We have seen how two diatom species may coexist in the laboratory on two shared limiting resources. In fact, Tilman's resource competition theory predicts that the diversity of coexisting species should be proportional to the total number of resources in a system that are at physiological limiting levels: the more limiting resources, the more coexisting competitors. Interlandi and Kilham (2001) tested this hypothesis directly in three lakes in the Yellowstone region of Wyoming, USA using an index (Simpson's index) of the species diversity of phytoplankton there (diatoms and other species). If one species exists on its own, the index equals 1; in a group of species where biomass is strongly dominated by a single species, the index will be close to 1; when two species exist at equal biomass, the index is 2; and so on. According to resource competition theory, this index should therefore increase in direct proportion to the number of resources limiting growth. The spatial and temporal patterns in phytoplankton diversity in the three lakes for 1996 and 1997 are shown in Figure 8.37. The principal limiting resources for phytoplankton growth are nitrogen, phosphorus, silicon and light. These parameters were measured at the same depths and times that the phytoplankton were sampled, and it was noted where and when any of the potential limiting factors actually occurred at levels below threshold limits for growth. Consistent with resource competition theory, species diversity increased as the number of resources at physiologically limiting levels increased (Figure 8.38).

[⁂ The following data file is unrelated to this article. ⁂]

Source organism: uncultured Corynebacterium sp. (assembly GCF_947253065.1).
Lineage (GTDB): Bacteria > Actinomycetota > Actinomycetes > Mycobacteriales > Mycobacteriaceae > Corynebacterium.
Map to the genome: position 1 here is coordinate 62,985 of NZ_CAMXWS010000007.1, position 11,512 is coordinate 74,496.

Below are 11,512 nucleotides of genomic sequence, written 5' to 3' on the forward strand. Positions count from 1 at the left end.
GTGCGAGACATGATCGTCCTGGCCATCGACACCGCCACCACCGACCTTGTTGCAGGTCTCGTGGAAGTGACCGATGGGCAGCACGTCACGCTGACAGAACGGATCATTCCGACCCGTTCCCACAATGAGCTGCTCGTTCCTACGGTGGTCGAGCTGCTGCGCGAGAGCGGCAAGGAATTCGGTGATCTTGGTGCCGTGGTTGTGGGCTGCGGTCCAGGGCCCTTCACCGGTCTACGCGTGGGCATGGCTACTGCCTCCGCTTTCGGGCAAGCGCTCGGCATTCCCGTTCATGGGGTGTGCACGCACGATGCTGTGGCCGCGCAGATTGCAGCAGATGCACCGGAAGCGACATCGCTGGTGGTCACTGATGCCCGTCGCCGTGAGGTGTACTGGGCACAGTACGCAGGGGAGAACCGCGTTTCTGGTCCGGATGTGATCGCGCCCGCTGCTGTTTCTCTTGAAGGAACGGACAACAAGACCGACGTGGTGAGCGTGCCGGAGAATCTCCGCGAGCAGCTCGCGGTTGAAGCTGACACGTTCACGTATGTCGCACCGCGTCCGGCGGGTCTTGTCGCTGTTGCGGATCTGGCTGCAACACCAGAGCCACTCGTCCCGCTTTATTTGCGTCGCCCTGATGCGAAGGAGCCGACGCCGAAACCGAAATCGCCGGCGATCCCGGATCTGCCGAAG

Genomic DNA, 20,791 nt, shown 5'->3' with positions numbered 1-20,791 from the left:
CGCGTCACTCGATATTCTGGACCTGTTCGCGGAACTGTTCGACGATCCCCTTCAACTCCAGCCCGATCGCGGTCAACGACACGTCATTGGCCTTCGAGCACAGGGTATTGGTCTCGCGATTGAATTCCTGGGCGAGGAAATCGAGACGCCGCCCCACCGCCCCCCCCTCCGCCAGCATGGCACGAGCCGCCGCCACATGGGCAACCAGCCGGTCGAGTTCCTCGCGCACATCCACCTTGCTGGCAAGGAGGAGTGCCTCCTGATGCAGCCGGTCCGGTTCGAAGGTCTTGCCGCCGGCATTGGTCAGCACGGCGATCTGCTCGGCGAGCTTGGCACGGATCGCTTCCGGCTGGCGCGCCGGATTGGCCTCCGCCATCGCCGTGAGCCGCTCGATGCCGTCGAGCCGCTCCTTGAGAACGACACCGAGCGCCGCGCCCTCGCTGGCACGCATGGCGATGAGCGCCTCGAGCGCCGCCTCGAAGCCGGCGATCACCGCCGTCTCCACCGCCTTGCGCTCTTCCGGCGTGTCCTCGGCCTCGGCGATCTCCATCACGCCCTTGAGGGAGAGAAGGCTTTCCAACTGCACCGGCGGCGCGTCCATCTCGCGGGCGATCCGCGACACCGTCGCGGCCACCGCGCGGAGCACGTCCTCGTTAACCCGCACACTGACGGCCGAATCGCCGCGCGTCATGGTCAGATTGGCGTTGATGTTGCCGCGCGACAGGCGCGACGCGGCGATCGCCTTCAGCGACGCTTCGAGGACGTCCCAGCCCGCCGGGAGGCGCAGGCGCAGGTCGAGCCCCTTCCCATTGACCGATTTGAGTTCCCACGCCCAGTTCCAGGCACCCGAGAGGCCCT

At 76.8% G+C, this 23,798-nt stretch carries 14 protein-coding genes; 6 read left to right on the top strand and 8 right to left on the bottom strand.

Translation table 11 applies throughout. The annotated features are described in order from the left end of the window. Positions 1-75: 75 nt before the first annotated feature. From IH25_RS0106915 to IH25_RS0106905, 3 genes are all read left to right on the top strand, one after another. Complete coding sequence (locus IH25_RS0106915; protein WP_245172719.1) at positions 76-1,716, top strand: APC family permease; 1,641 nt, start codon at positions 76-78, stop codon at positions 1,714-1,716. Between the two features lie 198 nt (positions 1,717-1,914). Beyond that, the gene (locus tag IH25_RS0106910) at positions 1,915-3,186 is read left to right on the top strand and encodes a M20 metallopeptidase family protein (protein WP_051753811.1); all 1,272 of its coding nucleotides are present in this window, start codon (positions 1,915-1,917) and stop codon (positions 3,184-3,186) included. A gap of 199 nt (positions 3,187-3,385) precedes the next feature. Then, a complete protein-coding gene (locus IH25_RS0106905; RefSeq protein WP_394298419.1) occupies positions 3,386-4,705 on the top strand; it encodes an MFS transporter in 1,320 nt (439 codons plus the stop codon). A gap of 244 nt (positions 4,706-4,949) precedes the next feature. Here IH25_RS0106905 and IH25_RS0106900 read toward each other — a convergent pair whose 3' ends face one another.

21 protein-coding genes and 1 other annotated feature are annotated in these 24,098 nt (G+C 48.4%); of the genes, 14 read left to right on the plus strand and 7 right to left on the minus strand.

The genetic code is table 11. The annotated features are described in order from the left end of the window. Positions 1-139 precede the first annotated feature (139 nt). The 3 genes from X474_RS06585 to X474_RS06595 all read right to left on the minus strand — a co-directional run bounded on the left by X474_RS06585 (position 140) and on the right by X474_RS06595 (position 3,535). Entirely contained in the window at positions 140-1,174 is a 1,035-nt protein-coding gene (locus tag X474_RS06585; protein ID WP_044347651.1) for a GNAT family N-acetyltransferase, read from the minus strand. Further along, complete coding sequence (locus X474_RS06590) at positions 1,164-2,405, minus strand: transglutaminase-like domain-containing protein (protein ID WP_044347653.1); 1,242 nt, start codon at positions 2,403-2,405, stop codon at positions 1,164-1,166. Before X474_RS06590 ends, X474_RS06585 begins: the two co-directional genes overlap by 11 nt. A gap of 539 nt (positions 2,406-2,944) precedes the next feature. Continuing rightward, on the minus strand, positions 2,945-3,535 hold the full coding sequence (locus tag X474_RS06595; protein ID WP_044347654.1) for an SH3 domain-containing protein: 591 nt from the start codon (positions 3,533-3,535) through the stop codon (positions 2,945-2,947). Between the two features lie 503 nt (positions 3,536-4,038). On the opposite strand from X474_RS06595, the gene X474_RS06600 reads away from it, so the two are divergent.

These results suggest that even in the highly dynamic environments of lakes where equilibrium conditions are rare, resource competition plays a role in continuously structuring the phyto-plankton community. It is heartening that the results of experiments performed in the artificial world of the laboratory are echoed here in the much more complex natural environment.
Our survey of interspecific competition has concluded with a realization that we need to understand much more about the mechanisms underlying the interactions between consumers and their resources. If these resources are alive, then we normally refer to such interactions as predation; and if they were alive once, but are now dead, we refer to them as detritivory. It would seem, therefore, that the distinction normally made between competition and predation is, in a very real sense, an artificial one (Tilman, 1990). None the less, having dealt with competition here, we turn next, in a separate series of chapters, to predation and detritivory.
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